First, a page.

Free Catcher in the Rye Essays: The Fake Holden

Free Catcher in the Rye Essays: The Fake Holden

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Fake Holden in The Catcher in the Rye  


In The Catcher in the Rye, a boy named Holden Caulfield is faced with the obstacles of both society and life as he struggles to find direction as well as his relationship with the world. From page one, the reader can both understand and relate to what Holden has to say about the society in which we live and the way in which people in that society govern themselves. The more we read the more we identify with Holden Caulfield.

It seems like the typical, adolescent dilemma: How do I find my place in this life? Well, in most respects, Holden is not unlike the typical teenager. He, too, is on his own quest in order to find himself. He needs to find acceptance. Going to school at Pency, Holden becomes the manager for the fencing team. In doing so, he tried to gain friends as well as social status within his peers. Even then the whole team ostracized" (pg. 3) him. Like most teens at that age, Holden was having trouble gaining acceptance and making friends.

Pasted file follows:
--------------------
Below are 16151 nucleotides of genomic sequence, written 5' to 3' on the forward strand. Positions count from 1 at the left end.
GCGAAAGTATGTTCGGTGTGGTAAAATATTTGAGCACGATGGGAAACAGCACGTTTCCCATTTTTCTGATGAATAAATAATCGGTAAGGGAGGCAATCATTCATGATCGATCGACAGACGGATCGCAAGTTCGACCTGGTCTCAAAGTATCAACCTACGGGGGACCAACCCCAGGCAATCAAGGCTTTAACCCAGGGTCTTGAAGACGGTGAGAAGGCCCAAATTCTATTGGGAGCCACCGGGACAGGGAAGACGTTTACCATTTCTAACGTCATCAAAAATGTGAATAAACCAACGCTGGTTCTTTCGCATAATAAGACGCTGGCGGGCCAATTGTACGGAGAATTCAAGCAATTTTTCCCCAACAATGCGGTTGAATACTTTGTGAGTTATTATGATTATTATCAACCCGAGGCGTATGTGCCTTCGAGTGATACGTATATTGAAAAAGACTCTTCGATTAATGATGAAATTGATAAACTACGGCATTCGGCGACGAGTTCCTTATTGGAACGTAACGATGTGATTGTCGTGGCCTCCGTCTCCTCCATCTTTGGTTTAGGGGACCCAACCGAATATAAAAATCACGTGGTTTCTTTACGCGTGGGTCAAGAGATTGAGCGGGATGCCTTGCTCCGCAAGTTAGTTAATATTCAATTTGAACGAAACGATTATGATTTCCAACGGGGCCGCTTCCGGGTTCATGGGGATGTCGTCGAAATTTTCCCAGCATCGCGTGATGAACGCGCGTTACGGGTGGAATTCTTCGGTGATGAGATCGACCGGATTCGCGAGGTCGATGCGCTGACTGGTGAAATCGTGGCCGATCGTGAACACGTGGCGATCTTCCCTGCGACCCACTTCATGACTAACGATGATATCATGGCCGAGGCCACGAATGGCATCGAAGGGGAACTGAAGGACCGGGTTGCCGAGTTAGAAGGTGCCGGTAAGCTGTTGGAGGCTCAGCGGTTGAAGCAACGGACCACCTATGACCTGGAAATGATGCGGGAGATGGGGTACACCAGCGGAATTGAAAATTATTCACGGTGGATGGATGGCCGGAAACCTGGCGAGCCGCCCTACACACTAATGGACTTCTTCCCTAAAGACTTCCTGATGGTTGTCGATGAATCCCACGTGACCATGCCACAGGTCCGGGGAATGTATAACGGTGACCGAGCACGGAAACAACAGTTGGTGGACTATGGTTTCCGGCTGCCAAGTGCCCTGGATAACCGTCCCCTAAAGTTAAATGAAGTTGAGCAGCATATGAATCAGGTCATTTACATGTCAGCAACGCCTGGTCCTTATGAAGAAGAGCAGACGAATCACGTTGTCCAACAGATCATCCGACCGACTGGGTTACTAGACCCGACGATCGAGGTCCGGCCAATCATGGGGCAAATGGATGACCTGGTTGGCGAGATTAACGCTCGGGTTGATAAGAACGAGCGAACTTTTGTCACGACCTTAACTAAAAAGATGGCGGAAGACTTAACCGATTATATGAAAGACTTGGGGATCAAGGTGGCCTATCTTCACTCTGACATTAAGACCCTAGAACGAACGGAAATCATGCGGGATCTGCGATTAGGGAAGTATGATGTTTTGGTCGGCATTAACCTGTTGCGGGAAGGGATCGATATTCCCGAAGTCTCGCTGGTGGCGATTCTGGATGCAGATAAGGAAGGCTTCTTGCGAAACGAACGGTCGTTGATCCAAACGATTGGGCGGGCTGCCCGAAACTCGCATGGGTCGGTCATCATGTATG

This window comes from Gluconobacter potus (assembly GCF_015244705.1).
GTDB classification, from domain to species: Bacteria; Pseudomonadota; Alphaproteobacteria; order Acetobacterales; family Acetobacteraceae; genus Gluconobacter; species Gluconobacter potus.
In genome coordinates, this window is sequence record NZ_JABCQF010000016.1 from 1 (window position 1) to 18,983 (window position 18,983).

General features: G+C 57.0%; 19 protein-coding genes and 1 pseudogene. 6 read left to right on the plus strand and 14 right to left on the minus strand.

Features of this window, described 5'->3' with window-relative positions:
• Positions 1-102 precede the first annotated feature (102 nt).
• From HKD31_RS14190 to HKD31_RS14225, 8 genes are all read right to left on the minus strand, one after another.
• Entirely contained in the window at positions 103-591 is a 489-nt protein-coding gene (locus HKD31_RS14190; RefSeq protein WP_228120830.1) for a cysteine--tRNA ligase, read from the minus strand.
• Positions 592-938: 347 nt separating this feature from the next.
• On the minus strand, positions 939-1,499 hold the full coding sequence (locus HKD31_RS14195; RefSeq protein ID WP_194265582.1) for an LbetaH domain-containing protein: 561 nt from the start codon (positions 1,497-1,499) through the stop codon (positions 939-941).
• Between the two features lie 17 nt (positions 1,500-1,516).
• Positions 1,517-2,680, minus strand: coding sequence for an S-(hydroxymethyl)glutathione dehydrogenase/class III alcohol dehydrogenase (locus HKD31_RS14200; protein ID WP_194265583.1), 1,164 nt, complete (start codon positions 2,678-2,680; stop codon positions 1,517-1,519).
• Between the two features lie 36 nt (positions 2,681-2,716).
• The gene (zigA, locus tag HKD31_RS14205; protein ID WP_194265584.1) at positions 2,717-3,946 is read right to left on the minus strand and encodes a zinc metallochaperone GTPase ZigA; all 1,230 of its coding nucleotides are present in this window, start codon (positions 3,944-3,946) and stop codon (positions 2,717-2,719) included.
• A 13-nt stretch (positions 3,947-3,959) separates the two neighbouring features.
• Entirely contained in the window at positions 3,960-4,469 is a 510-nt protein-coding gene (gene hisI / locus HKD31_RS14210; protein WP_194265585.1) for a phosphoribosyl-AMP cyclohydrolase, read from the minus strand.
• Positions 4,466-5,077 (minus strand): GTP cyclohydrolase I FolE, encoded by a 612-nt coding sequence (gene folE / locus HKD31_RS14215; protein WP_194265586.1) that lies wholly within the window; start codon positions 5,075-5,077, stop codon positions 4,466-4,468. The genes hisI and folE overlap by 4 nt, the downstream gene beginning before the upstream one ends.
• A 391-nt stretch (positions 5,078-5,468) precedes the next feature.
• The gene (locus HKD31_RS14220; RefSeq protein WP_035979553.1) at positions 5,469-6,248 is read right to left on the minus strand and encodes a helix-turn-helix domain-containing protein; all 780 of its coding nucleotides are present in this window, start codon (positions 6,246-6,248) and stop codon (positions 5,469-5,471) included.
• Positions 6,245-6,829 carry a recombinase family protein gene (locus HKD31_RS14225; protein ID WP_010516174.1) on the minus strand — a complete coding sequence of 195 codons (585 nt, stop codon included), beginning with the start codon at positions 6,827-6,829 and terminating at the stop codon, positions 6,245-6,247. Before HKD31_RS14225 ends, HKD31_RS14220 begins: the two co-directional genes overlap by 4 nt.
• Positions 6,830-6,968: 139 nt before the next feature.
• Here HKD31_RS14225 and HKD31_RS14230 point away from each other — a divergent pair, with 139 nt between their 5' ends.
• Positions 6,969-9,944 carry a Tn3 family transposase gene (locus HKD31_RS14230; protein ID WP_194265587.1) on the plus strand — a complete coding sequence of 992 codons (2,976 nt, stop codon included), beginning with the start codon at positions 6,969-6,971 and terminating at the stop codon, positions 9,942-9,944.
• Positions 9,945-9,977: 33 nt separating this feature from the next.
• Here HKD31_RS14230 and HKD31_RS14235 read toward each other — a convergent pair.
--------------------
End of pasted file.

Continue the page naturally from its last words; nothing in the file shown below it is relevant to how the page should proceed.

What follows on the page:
It seems like the typical, adolescent dilemma: How do I find my place in this life? Well, in most respects, Holden is not unlike the typical teenager. He, too, is on his own quest in order to find himself. He needs to find acceptance. Going to school at Pency, Holden becomes the manager for the fencing team. In doing so, he tried to gain friends as well as social status within his peers. Even then the whole team ostracized" (pg. 3) him. Like most teens at that age, Holden was having trouble gaining acceptance and making friends.